Burning Man, Artificial Intelligence, and Our Glorious Future

I’ve had several special opportunities in the last few weeks to think a bit more about Artificial Intelligence (AI) and its future import for us remaining humans. Below I’m using my old-fashioned neurons to draw some non-obvious links.

The cause for reflection is the unexpected parallel between two events I’ve been involved in recently: (1) an interview of Elon Musk which I conducted for a conference in DC; and (2) the grand opening in London of a special art exhibit at the British Library which my wife and I are co-sponsoring. They each have an AI angle and I believe their small lessons demonstrate something intriguingly hopeful about a future of machine superintelligence

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Intelligence, Artificial and Existential

"Not to Be or Not to Be?" artwork by Shuwit, http://shuwit.deviantart.com/

“Not to Be or Not to Be?” artwork by Shuwit, http://shuwit.deviantart.com/

I just published a short piece over at SIGNAL Magazine on an increasingly public debate over artificial intelligence, which the editor gave a great Shakespearean title echoing Hamlet’s timeless question “To be, or not to be”: Continue reading

Contributing to Intelligence Innovation

Below are two ways to contribute to innovation in government, and specifically in intelligence matters. One is for you to consider, the other is a fun new path for me.

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Some say Obama has already chosen Cyber Czar

I’ll wade into the breach again, of analyzing (and trying to anticipate) some national-security appointments for the new Obama Administration.  Today I must admit that I’m taken with the latest reportage from the U.K. Spectator – a quite conservative publication not usually known for its closeness to the Obama inner circle.

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“The Largest Social Network Ever Analyzed”

FACT: According to ComScore data cited in a story in Monday’s FInancial Times, “Facebook, the fast-growing social network, has taken a significant lead over MySpace in visitor numbers for the first time… Facebook attracted more than 123 million unique visitors in May, an increase of 162 per cent over the same period last year… That compared with 114.6 million unique visitors at MySpace, Facebook’s leading rival, whose traffic grew just 5 per cent during the same period… The findings mark the first time that Facebook, launched in 2004, has taken a significant lead in unique visitors, [and] come at a time of change inside Facebook, as the one-time upstart attempts to transform itself into a leading media company.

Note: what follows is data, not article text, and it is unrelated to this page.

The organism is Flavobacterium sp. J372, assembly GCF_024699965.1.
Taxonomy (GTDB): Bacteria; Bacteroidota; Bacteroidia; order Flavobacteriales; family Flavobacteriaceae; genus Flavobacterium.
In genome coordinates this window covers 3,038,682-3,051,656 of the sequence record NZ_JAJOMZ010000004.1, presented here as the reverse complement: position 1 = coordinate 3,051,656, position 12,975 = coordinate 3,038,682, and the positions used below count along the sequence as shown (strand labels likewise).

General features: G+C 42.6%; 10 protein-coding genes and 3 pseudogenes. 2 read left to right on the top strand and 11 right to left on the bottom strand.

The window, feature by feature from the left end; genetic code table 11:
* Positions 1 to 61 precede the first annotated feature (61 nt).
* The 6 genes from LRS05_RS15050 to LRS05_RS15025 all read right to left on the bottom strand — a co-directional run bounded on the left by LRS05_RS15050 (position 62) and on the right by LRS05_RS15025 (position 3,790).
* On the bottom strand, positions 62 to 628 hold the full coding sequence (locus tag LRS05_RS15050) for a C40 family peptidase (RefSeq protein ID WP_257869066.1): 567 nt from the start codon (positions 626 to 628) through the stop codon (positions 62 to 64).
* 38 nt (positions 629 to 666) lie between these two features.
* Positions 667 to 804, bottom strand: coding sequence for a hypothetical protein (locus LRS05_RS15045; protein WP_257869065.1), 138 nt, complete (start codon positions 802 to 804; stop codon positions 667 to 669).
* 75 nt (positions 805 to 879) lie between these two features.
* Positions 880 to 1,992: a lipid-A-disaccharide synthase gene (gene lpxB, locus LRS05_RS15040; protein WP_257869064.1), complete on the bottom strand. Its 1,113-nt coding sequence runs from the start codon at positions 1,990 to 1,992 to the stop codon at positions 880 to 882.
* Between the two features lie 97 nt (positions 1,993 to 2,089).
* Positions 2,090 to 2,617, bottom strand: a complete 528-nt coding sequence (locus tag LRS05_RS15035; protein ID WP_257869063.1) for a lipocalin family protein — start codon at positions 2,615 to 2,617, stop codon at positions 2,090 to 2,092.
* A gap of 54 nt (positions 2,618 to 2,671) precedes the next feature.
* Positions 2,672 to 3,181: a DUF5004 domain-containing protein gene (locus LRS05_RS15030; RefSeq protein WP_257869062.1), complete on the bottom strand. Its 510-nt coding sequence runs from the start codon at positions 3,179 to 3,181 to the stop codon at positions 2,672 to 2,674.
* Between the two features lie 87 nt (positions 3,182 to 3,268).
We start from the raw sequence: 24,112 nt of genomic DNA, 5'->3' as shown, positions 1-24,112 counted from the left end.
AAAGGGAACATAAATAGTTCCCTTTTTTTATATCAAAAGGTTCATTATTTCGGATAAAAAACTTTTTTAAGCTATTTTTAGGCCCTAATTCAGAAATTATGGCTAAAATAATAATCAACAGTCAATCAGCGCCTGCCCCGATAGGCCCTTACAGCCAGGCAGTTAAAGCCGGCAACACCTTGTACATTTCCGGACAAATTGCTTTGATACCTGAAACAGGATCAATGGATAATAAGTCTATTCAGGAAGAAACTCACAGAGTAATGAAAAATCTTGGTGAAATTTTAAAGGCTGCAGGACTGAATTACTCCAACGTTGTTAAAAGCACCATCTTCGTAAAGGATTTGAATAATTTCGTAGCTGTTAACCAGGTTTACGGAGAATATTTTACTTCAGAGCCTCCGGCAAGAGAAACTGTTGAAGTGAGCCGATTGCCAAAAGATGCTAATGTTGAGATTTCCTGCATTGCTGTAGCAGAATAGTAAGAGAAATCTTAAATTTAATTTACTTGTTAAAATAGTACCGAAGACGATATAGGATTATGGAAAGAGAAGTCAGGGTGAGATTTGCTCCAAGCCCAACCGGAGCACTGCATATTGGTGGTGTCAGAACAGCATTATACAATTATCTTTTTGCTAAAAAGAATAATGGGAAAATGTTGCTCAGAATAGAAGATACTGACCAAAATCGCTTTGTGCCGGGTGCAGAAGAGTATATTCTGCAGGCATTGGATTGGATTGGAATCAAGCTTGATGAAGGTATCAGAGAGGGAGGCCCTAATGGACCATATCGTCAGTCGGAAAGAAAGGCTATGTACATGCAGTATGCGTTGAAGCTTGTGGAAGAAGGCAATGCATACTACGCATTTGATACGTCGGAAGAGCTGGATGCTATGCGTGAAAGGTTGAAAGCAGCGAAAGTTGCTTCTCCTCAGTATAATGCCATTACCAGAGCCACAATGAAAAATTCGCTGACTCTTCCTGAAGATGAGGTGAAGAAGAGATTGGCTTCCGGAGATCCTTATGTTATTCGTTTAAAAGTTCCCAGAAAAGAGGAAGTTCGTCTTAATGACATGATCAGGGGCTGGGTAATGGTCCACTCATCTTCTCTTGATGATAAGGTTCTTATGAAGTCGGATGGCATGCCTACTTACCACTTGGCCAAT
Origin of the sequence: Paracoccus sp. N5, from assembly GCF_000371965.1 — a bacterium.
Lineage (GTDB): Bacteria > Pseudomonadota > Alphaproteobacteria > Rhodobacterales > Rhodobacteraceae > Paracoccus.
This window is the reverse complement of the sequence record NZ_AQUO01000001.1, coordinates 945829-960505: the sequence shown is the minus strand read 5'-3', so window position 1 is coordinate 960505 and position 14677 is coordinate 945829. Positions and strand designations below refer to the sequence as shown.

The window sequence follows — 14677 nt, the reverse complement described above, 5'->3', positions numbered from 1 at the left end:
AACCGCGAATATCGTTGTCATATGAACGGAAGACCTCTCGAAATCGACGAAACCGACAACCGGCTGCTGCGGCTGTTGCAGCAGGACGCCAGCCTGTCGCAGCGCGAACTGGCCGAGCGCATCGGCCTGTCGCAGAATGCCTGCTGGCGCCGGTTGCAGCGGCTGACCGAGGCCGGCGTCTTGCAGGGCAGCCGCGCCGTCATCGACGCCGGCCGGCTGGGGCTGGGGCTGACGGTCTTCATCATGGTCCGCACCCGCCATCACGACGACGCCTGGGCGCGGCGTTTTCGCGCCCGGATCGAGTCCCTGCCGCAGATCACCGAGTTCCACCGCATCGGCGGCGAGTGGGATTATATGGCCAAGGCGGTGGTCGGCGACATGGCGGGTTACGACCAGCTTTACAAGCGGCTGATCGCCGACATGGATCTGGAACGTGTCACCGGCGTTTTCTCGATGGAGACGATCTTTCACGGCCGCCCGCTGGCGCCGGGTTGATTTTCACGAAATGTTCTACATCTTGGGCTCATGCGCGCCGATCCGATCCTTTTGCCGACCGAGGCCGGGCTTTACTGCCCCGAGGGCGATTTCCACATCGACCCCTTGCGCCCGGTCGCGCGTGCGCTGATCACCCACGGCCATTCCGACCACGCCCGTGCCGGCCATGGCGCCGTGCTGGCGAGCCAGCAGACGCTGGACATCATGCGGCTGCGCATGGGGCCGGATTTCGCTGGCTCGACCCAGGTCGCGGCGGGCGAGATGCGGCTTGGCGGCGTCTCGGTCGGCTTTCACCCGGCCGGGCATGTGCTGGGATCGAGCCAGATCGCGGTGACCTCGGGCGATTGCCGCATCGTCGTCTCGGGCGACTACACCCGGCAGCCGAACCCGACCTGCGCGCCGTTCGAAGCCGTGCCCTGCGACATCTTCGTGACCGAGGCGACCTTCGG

ANALYSIS:  This week several members of the Microsoft Institute met in Redmond with a visiting friend from government, and among other talks we had a very interesting discussion with Eric Horvitz, a Microsoft Research principal researcher and manager.  Eric’s well known for his work in artificial intelligence and currently serves as president of the Association for the Advancement of Artificial Intelligence (AAAI).

We talked about one of Eric’s recent projects for quite a while: “Planetary-Scale Views on a Large Instant-Messaging Network,” a project which has been described by his co-author as “the largest social network ever analyzed.” 

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Intriguing Politics – Social Media Discussion

FACT:  The second International Conference on Weblogs and Social Media (ICWSM) wrapped up yesterday in Seattle. It was organized again by the Association for the Advancement of Artificial Intelligence (or AAAI), with co-sponsorship by Microsoft, Google, and several universities and Web 2.0 companies. The papers are already being posted online here, which is great as there were some very interesting topics explored. 

ANALYSIS:   One really thought-provoking theme was proposed by Matthew Hurst, a scientist at Microsoft’s Live Labs (and co-creator of BlogPulse), who was a participant on the “Politics and Social Media” panel.  He’s summarized his points on his own blog, but it’s definitely worth pointing out the key distinction he posed:

Firstly, politics is about scaling social organization. A premier can’t talk to every citizen, so s/he has lieutenant’s. They have their own underlings, and so on in a typical hierarchical/departmental structure. Social media, however, is all about individuals – we read entries in weblogs, etc. So, if a politician wants to connect via social media, isn’t there some sort of fundamental mismatch? Obama may have 20, 000 followers on Twitter, but how many comments has he left on blog posts?

Secondly, there is the issue of social media amplifying the polarization (or homophily) found in any topical community. Thus, individuals look around at their neighbours in the social graph and see much of what they themselves are made of.

This bottom-down, top-up dichotomy has been discussed more generally about social media and social networks (often drawing a sharp distinction between “old-media” and “new-media,” or more colloquially if imprecisely as between “the media” and “the web.”)

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